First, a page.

“A Hundred Ways to Do it Wrong” by Emily Temple – selection #40 of Deal Me “IN 2016

The Card: ♠J♠ Jack of Hearts

The Suit: For this year’s Deal Me “IN,” Hearts is my suit for stories from Indiana-related magazines and literary journals

The Selection: “A Hundred Ways to Do it Wrong” from the Summer 2015 issue of Indiana Review. The story was a nominee for the 2015 Pushcart Prize

The Author: Emily Temple. Having gotten her MFA from University of Virginia, she’s currently writing for lithub.com. You can browse some of her work there at http://lithub.com/author/emily-temple/#

legacy project seal of approval 2

What is Deal Me “IN” 2016? I’m glad you asked! Before the start of each year, I come up img_6202with a list of 52 stories to read and assign each of them to a playing card in a standard deck. Each week, I draw a card, and that is the story I read. By the end of the year (52 weeks), I’m done, and ready to start a fresh deck. (For a more detailed explanation of the Deal Me In challenge, see the sign up post. For a look at my deck of
cards/storyroster click here.) Since 2016 is my home state’s bicentennial, in this year’s edition of my annual Deal Me In challenge, I’m reading only stories that have an Indiana “connection” of some kind. Deal Me “IN” is also now officially endorsed as a “Legacy Project” by The Indiana Bicentennial Commission

One Hundred Ways to Do it Wrong

“It only gets worse when you notice we can’t be trusted. I didn’t fail the test. I just found a hundred ways to do it wrong. Do you think you can forgive me?”

One thing I continue to be struck by since I joined the ‘book blogging’ community is just how many great writers there are out there that I had never heard of (imagine that!). I’ve found that one way to encounter many of these is to simply read some literary journals, something I’d never really done until a few years ago. This week, drawing the Jack of Hearts led me to this story by Emily Temple. It starts out ordinarily enough, with a devoted father (dressed hilariously in a “Shittake Happens” apron – of course I googled it and of course there is shiitakehappenssuch a thing for sale out there) preparing “tons of food” for his daughter’s 16th birthday party. All of a sudden however, when the daughter is inside the house with the “master chef,” the author sneaks in another father: “As she sniffed the mini quiches, her father came in from the yard wearing a baseball cap and holding a well-worn mitt. Are you ready to throw the ball around? he yelled pounding his fist into the mitt more times than the girl thought strictly necessary.” This happened so quickly, I had to go back and read again – ‘wait, isn’t her father inside with her?’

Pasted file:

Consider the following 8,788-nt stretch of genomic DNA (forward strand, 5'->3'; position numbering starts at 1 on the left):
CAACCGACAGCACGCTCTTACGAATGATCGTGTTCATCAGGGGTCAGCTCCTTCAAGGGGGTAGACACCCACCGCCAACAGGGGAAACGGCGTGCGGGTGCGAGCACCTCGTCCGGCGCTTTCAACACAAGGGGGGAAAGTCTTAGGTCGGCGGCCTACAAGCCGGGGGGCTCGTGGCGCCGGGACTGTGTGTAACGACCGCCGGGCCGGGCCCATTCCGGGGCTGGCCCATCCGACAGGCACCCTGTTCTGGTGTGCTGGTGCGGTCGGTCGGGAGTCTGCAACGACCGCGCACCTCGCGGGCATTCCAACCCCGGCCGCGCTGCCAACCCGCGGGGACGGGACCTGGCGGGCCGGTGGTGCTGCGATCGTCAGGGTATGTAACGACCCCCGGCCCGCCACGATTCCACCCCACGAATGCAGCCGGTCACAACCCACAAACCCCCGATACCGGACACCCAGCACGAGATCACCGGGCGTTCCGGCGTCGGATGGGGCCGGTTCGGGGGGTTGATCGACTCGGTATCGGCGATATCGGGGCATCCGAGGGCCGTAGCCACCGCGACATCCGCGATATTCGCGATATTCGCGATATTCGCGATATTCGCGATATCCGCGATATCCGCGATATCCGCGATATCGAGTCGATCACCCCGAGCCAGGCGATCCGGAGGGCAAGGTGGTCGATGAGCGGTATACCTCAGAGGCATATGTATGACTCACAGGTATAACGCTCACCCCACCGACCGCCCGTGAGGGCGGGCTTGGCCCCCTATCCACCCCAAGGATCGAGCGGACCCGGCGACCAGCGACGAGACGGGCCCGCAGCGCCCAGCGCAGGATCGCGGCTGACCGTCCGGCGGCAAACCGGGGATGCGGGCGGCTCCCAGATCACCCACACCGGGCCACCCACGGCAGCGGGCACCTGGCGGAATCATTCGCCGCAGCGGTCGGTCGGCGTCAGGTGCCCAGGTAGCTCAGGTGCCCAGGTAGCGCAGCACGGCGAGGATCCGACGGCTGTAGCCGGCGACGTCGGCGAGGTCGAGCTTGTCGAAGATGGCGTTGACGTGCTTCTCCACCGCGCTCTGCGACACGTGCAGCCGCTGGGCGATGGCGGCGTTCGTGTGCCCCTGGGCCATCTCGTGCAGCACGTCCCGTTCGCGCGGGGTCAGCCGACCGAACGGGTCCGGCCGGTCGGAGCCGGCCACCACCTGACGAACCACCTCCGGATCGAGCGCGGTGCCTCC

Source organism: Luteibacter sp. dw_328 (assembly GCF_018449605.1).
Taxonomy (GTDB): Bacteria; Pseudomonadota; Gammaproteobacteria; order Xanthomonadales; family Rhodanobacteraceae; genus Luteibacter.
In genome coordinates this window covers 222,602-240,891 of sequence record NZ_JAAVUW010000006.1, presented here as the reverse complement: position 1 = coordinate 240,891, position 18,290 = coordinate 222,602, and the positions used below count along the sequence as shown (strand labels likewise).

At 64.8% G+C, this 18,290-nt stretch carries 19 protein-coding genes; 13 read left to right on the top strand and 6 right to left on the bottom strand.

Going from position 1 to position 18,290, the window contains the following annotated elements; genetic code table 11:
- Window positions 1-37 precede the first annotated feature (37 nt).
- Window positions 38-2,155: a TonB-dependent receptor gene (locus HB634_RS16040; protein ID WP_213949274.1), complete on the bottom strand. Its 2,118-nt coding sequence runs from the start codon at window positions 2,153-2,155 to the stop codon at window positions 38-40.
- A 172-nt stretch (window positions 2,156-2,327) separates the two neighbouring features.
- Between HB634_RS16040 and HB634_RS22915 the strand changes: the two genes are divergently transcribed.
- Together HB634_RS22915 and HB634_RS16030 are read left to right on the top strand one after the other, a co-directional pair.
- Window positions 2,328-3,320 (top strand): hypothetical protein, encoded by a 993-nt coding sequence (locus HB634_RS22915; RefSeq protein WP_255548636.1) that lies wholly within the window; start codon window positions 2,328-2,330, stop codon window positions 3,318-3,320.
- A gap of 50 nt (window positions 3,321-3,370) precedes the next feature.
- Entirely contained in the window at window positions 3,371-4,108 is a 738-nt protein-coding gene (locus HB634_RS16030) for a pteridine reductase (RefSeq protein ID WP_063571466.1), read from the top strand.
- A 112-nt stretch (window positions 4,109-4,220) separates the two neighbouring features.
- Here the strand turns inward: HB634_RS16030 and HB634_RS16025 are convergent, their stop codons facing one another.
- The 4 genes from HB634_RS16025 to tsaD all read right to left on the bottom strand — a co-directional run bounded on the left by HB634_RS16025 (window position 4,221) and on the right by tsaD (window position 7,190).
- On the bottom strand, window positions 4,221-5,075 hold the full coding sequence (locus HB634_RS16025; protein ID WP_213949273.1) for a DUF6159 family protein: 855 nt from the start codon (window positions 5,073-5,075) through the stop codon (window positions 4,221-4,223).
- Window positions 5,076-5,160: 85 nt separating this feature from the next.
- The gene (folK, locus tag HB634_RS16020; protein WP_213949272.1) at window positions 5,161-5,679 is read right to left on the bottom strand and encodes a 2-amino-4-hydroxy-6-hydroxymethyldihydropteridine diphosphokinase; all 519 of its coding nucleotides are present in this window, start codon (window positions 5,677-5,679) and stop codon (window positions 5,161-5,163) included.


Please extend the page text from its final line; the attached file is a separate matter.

It turns out this was just the start, as many other fathers (I guess the number must be one hundred for the story’s title to be exact) show up, each representing one thing or another in the girl’s growing up – either real or imagined, it seems.  It seems the girl also has a secret she wants to tell her father. At some point, the girl begins to feel the need to “choose” which one of these is her real father.  Then, she lines them up and “told them they would all have to go. Except the real one, if he didn’t mind identifying himself, please. This had gone on long enough.” Though it is not exactly specified what the secret is (though one can guess) and she wants to make sure she tells the right father.  At the end, when she apparently has settled on one of the men as her father, she says to him “I’ll tell you tomorrow. If you’re still here.”

Maybe this is a story that left me with more questions than answers, but as I’ve stated here any times before, I enjoy when some of the work is left to the reader. I loved the concept and the execution of it, too. I’ll be looking for more to read from this author.

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